top of page

Bridgerton: Season One | Review

Director: Julie Ann Robinson, Shonda Rhimes

Starring: Regé-Jean Page, Phoebe Dynevor, Nicola Coghlan, Jonathan Bailey, Julie Andrews, Claudia Jessie

Cert: 15

Series Length: 8 Episodes

Netflix Original

"I knew I had to step into the light someday and I could not very well be frightened. So, instead, I made myself frightening."


Bridgerton has previously been described as Netflix’s Downton Abbey, and the two shows have been compared countless times since. The show follows the lives of a well-to-do family with a high societal status in England during the 1800s; the Bridgertons. We learn early on that Lord Bridgerton passed away before the first season takes place, and his eldest son Anthony (Jonathan Bailey) has taken over as head of the household. Season one follows the eldest daughter Daphne (Phoebe Dynevor) as she attempts to secure a husband. Defined as the diamond of the season, it shouldn’t be a difficult task for Daphne, however, decisions are made for her which force her to go to desperate lengths in order to avoid an unfortunate outcome.

The series is given a Gossip Girl style narration by Julie Andrews as Lady Whistledown, a writer who hears and repeats every piece of gossip about the town in her own paper. Her identity is a mystery, however, and the subject of many subplots of the season. Her writings also drive Daphne to make decisions based on how she knows they will be received, knowing the entire town is fascinated with Lady Whistledown’s writings. She quickly becomes involved in a ruse with Simon Basset (Regé-Jean Page), the Duke of Hastings, created to help her procure a husband of good standing through jealousy and for him to avoid the attention of mothers looking to marry their daughters while he’s in town. However, the one thing this ruse teaches them is that playing fiction can often lead to reality.

The series itself is almost comparable to a reality show, the main difference being the elegant dresses and extravagance of life in high society in the 1800s, and who doesn't love that? It even has a rivalry between two households, the Bridgertons, who we are encouraged to favour, vs the Featheringtons. Of course, there are other mothers looking for advancements in society through their daughter’s futures, but these two families seem to take centre stage in front of Queen Charlotte (Golda Rosheuvel). The Featheringtons struggle to conceal their own problems throughout the series, and when Lady Whistledown eventually publishes certain pieces of information she has learned, the rift between these two households grows to a seemingly insurmountable size.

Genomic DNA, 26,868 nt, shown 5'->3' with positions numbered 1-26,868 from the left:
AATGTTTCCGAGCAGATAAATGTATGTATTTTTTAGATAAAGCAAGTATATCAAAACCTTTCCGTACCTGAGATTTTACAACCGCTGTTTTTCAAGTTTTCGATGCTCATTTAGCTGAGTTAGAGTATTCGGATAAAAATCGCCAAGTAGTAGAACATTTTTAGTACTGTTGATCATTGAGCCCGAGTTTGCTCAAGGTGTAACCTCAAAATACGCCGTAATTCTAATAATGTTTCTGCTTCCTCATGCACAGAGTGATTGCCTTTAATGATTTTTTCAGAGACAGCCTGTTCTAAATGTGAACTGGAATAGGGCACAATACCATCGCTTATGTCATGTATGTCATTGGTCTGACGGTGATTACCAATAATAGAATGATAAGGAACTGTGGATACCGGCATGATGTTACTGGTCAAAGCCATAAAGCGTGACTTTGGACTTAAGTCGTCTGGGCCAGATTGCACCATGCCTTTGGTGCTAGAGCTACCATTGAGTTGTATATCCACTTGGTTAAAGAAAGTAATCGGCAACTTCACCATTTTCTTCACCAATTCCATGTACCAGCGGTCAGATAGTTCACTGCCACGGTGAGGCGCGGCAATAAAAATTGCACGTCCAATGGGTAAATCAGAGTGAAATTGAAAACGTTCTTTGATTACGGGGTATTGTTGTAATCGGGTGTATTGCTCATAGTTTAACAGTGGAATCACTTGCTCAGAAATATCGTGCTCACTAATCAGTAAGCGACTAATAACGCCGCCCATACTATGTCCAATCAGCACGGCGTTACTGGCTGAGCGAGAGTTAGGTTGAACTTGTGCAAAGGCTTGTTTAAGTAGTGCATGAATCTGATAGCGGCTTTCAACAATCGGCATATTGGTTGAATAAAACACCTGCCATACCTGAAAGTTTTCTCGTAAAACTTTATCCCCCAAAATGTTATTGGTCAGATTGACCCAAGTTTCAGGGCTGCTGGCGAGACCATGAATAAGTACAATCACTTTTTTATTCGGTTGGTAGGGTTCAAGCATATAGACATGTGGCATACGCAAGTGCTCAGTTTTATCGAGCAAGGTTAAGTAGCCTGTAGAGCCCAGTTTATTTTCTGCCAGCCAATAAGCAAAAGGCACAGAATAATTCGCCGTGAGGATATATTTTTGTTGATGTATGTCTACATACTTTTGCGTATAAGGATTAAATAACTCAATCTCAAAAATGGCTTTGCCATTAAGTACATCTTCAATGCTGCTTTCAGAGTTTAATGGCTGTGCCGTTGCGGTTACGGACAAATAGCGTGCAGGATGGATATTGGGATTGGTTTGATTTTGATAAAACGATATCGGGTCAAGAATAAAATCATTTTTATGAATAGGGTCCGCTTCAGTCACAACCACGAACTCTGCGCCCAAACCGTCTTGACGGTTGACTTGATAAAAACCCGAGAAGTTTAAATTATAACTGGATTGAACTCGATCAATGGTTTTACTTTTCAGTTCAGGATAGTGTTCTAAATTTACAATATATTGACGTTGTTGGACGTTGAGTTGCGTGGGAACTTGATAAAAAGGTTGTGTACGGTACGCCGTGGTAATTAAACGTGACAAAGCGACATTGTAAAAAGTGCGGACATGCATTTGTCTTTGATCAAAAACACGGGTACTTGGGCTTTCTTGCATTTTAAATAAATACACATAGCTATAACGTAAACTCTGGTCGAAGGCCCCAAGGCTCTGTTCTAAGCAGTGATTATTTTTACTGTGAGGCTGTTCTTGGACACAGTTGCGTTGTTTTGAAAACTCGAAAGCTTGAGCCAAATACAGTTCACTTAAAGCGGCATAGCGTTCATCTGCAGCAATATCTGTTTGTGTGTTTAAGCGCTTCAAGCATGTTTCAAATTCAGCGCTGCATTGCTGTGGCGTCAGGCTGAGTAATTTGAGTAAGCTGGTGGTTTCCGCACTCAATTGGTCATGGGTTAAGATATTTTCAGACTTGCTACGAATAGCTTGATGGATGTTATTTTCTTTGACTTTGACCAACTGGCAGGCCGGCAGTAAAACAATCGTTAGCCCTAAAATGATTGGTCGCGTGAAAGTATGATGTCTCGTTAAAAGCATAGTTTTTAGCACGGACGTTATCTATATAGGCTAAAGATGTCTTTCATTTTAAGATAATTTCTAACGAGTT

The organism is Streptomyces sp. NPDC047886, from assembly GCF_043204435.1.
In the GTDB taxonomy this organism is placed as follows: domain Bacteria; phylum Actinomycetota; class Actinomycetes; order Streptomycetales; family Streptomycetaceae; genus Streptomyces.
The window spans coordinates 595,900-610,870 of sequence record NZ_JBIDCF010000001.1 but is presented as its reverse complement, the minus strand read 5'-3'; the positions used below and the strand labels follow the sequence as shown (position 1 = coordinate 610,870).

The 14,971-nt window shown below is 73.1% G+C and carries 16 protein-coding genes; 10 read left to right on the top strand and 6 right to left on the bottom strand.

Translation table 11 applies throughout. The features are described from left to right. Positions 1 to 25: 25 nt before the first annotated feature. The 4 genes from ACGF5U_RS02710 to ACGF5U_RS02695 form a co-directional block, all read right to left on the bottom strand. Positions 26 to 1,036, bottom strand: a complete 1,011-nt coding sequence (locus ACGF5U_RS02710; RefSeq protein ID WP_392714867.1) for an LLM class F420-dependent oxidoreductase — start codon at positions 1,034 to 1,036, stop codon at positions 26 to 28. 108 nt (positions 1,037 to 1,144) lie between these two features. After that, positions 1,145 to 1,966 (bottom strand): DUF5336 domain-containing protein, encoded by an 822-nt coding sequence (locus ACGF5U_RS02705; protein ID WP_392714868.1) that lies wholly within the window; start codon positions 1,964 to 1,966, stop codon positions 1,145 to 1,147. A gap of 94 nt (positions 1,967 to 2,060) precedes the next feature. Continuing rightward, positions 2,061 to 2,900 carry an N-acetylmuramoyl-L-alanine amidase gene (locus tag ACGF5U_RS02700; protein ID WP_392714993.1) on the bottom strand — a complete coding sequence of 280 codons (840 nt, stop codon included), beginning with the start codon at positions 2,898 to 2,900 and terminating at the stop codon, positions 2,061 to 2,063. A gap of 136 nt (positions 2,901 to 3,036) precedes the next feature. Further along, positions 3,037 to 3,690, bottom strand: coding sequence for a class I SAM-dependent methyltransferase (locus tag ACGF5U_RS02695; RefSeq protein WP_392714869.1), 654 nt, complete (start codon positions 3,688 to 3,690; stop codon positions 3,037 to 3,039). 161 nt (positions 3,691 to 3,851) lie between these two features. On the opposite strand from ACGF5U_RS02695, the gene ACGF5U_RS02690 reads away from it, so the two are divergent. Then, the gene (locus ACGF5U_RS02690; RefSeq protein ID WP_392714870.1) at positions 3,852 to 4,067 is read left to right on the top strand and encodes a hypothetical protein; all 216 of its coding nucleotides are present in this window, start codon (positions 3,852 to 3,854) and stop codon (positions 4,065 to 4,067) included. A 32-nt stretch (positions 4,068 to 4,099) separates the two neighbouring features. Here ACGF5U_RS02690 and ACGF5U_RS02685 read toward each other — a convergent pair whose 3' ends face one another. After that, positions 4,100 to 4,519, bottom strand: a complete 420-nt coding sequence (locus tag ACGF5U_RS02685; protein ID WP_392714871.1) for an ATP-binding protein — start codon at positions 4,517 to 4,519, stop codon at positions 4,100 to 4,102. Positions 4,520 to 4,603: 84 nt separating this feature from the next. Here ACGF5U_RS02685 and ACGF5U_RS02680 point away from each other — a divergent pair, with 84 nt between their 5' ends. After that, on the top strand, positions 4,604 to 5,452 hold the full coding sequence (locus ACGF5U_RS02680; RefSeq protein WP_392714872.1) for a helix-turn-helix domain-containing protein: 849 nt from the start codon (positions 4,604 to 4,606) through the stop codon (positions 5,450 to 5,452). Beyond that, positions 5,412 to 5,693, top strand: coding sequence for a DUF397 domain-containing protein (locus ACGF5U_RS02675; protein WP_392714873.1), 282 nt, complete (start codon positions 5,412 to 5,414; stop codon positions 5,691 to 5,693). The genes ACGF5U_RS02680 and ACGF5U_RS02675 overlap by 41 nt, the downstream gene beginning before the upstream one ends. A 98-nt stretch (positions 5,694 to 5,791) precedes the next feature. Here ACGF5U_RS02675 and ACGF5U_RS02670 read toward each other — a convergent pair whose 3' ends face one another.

As these two houses continue to go head-to-head to see who wins the Queen’s favour, the highly predictable yet oddly addictive story between Daphne and Simon continues to evolve with problem after problem arising and being solved in an overly complicated way. My opinion of Daphne, and the opinion of many others, dropped significantly over the course of the last few episodes. Her rash actions, decisions made in anger and lack of thought for those around her overshadowed any good qualities shown earlier on in the series which is a disappointing end. Daphne’s character presented the opportunity to potentially prove to the younger Bridgerton sisters that one can marry and still be every bit the woman they were born to be, but it does feel like this opportunity was thrown away. Kids aren't the only thing that can make you happy!

All this time, the identity of the pot-stirring Lady Whistledown has remained a secret from everyone, despite Eloise Bridgerton (Claudia Jessie) taking it upon herself to discover the true name of the writer she idolises. As we build up to the end of the season, she gets closer and closer to unmasking the author with a taste for gossip. While she never quite reaches that revelation, the audience does eventually find out who’s been behind the spilling of secrets this entire time. Let’s just say that the journey was far more exciting than the outcome and leave it at that!

While Bridgerton has its faults, they did nothing to persuade me to give up on the series - it remains highly addictive! A comedic twist on nineteenth-century life and a whole load of gossip definitely make it impossible to stop watching, which is helped by the episodes fitting together so smoothly that it's extremely difficult to tell when a new one has started. In my opinion, a strong dislike of some of the characters only shows the hold the show has on you, and while there might be negative opinions, it means you’re invested enough to care. That’s perhaps Bridgerton’s best quality, the ability to captivate an audience and keep them enthralled for eight hours of television.

If you haven't seen it already, I highly recommend checking it out on Netflix! There’s something for everyone in the series, whether it’s the main storyline, one of the countless sub-plots or even the soundtrack which contains a mixture of classical pieces and orchestral versions of more modern tracks! Check out the music here!

"Romance was entirely out of the question for both of us. But in removing it we found something far greater: We found friendship."

Seen Bridgerton already? Let me know what you thought in the comments!


Words by Chloe Pollard.

Trailer from YouTube - Netflix.

2 views0 comments


  • Instagram
  • Facebook
  • TikTok
  • LinkedIn
  • Twitter
bottom of page